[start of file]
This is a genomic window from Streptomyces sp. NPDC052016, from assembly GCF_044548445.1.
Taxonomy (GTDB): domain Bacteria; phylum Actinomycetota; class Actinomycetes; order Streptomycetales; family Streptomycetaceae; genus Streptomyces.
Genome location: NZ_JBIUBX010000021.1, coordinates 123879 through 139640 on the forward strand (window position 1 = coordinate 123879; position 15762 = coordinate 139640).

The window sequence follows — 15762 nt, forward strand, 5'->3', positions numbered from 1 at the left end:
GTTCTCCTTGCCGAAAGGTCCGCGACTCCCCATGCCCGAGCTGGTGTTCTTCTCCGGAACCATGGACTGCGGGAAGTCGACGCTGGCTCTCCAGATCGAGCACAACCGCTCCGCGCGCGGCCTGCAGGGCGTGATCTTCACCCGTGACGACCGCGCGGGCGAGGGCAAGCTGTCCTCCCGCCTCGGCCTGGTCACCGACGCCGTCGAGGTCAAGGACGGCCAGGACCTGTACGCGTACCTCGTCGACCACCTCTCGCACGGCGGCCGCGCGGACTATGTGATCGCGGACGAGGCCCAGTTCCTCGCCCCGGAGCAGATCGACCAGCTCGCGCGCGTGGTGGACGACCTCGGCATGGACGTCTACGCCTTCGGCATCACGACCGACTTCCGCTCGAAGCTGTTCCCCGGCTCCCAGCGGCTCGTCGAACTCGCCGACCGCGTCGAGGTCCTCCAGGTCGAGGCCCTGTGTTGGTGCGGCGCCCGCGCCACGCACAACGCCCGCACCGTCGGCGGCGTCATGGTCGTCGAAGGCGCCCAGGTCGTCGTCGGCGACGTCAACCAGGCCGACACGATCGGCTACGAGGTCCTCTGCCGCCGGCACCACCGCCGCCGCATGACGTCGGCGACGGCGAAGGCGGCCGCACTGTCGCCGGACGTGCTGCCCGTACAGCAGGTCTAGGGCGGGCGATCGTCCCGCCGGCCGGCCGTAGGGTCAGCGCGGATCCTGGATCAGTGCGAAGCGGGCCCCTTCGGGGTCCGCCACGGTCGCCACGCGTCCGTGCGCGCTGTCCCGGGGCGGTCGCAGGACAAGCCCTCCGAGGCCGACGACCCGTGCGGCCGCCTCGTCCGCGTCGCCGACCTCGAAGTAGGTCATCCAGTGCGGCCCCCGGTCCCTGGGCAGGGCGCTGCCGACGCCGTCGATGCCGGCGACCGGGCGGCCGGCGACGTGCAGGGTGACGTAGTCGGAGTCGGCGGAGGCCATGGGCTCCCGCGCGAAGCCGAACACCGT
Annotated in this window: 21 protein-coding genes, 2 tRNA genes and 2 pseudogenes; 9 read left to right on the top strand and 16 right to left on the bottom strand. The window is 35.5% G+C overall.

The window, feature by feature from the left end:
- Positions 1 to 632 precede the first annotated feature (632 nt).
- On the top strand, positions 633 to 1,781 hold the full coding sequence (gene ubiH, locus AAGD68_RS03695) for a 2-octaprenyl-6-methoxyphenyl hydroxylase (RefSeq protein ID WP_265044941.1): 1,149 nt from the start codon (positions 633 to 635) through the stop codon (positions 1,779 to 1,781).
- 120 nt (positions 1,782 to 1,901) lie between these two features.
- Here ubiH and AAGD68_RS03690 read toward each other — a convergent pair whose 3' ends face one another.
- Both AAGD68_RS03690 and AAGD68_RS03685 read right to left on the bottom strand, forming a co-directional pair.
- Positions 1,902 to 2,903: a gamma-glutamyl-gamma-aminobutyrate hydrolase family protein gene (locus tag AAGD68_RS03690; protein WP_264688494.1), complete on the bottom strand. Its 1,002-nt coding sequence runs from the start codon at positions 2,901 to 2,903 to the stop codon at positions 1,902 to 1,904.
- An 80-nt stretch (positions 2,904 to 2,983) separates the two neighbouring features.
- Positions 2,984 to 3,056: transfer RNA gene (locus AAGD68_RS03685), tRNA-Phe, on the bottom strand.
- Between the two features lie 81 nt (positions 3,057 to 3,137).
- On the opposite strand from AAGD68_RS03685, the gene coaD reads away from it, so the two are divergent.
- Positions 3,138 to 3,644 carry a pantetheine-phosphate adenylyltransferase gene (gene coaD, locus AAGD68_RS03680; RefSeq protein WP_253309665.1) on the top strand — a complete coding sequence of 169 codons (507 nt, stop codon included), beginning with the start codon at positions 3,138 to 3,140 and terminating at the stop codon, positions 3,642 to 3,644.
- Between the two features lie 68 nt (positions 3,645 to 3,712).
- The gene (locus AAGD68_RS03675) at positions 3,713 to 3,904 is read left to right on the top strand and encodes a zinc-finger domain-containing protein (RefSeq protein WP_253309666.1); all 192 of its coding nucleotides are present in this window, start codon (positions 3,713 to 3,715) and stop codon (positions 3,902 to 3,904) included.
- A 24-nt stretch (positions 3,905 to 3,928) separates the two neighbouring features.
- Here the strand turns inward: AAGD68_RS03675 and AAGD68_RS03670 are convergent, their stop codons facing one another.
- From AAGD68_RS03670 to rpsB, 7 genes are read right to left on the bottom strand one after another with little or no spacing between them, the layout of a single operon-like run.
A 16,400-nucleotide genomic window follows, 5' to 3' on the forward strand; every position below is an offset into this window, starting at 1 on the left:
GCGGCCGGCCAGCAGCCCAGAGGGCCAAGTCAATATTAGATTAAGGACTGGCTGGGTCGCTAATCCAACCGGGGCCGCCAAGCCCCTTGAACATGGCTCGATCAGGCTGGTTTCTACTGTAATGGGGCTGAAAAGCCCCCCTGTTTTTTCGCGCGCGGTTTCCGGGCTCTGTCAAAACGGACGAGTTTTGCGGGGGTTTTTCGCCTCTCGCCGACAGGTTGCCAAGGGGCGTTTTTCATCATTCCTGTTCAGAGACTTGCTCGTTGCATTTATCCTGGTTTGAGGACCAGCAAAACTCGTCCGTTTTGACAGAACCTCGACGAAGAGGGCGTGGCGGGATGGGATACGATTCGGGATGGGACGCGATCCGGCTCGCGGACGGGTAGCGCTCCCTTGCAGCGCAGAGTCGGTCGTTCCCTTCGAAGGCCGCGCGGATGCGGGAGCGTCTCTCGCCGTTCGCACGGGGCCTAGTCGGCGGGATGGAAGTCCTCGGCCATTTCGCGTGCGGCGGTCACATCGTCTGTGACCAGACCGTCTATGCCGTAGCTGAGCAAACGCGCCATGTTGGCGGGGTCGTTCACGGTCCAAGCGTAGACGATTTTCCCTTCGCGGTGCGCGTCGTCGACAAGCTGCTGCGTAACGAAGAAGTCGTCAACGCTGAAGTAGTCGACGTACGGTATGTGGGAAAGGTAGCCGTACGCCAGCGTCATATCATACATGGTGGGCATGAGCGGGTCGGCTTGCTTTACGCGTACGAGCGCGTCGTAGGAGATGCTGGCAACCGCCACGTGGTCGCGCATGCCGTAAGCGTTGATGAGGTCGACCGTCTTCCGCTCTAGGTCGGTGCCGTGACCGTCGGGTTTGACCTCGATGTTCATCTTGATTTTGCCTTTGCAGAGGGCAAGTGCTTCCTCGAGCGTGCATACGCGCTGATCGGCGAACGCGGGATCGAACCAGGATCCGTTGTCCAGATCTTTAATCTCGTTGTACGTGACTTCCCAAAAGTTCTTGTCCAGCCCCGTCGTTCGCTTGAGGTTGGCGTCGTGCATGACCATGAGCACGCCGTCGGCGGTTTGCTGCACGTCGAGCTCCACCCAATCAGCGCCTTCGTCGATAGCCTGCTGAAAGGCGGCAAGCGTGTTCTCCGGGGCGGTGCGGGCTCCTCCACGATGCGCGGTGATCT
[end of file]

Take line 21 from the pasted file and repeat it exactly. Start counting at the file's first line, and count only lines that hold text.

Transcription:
- A 24-nt stretch (positions 3,905 to 3,928) separates the two neighbouring features.